In literacy, a complete thought is referred to as a sentence. In mathematics, we often refer to equations as a number sentence. In literacy, an incomplete thought would be a fragment, which compares to an expression in mathematics. Furthermore, a collection of related ideas in literacy is a story, whereas a string of related thoughts with a mathematics problem to solve is referred to as a number story.
There are lists of words that are relatively important for early readers to know. These “sight words”, as they are called, often defy the usual “sound it out” routines. Automatic recall of these words is critical to advancing to the next stages of reading, so cognitive power isn’t spent on trying to recall these words but rather on comprehending the story as a whole. Likewise, mathematics has its own set of basic facts that are comparable to the sight words of literacy. While students may have strategies on board to figure out the answer to these basic fact problems, an ability to automatically know these basic facts will increase cognitive ability to effectively engage with more complex problems. Fluency and automaticity of both sight words and basic mathematics facts are thought to lead to advanced abilities. In contrast, a lack of fluency and automaticity with sight words and basic facts is a roadblock to more advanced skills in reading and mathematics respectively.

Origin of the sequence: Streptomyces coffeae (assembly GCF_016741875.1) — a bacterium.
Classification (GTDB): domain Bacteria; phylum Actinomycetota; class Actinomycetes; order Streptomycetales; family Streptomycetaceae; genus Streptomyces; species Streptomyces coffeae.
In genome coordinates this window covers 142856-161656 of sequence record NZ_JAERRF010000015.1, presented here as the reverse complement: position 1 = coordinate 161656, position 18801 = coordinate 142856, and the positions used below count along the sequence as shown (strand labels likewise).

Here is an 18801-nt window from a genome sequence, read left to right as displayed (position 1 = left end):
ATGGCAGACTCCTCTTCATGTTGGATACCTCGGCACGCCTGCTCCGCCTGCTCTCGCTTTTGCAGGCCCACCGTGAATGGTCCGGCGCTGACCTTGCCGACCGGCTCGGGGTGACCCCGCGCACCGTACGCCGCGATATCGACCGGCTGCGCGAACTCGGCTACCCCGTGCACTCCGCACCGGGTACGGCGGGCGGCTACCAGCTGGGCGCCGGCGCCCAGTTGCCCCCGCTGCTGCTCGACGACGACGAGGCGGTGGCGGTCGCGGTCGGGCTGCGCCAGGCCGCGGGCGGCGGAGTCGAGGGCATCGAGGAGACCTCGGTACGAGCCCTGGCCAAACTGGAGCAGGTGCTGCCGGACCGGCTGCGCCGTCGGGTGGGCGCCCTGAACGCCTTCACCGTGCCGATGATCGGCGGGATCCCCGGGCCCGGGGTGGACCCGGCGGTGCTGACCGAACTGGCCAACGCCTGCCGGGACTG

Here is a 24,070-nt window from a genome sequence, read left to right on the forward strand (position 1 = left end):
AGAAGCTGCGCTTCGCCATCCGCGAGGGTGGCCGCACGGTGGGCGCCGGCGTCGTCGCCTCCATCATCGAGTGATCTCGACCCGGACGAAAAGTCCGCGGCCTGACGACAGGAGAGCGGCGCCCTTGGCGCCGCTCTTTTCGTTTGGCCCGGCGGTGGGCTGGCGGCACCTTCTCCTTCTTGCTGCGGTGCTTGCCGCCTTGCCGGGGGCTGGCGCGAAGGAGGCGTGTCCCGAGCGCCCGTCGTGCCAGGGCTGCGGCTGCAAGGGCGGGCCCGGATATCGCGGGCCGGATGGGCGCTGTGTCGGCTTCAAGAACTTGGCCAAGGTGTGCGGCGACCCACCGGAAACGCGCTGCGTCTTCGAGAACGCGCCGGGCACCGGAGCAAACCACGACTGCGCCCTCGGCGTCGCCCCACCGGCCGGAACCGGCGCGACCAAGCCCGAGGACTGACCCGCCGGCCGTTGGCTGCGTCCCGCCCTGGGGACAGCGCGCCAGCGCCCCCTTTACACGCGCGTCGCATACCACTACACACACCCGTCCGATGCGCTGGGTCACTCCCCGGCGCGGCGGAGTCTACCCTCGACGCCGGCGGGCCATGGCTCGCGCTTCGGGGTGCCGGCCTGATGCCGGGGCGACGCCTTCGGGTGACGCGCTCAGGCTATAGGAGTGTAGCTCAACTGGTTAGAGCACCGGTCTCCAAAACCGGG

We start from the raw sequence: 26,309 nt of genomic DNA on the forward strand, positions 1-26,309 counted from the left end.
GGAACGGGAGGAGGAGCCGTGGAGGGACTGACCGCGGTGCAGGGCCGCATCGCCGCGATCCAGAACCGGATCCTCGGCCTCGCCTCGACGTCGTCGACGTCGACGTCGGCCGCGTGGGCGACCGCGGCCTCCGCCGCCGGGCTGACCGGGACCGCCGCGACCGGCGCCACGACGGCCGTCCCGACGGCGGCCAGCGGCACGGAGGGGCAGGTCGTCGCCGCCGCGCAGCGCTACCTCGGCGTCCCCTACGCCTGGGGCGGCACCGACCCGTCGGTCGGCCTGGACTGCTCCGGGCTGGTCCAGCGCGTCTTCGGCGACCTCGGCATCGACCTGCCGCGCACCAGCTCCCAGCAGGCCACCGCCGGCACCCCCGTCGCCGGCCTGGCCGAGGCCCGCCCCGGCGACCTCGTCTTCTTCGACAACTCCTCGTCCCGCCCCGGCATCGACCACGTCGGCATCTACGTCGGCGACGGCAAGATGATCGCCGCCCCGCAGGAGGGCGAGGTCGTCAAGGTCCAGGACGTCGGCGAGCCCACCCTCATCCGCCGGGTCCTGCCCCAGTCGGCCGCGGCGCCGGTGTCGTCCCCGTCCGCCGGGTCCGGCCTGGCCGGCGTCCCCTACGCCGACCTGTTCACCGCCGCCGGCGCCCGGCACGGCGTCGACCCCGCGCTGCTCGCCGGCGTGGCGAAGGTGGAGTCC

Symbols can be found in both literacy and mathematics instruction. In literacy, symbols such as ?, and @ tell the reader something about the statement. Mathematics has its own set of symbols to inform the reader, such as x, -, +, and =. In fact, some of the symbols are shared between both literacy and mathematics such as (), ., and !. You have multi-meaning words in Literacy (bark: outer sheath on a tree or noise a dog makes), and multi-meaning symbols in mathematics (the line that separates a numerator from denominator is also used in a ratio for the word “to,” and represents division). You can say the same thing with words in many different ways, and you can express the same thing with mathematical expressions in many different ways. In the English language, there are certain “rules” that one must follow, and in mathematics we have “rules” associated with function tables or properties.
In life, I would argue that we use both literacy and mathematics on a daily basis. We read books, correspond through emails, write notes and more. We use mathematics to know if we have time to stop for fuel on the way to work, to know if the temperature implies we should wear a sweater, or to know how much sugar to put in a cake. We use both literacy and mathematics skills all day every day.
With so many parallels between literacy and math and similar development of basic skills, it puzzles me as to why math often gets a bad reputation. All too often, we joke about — and accept — when people struggle with simply mathematics concepts, or refuse to problem solve. It is time to recognize the power of “doing Math” in our lives!
Carol Buckley is an associate professor of mathematics at Messiah University in Pennsylvania.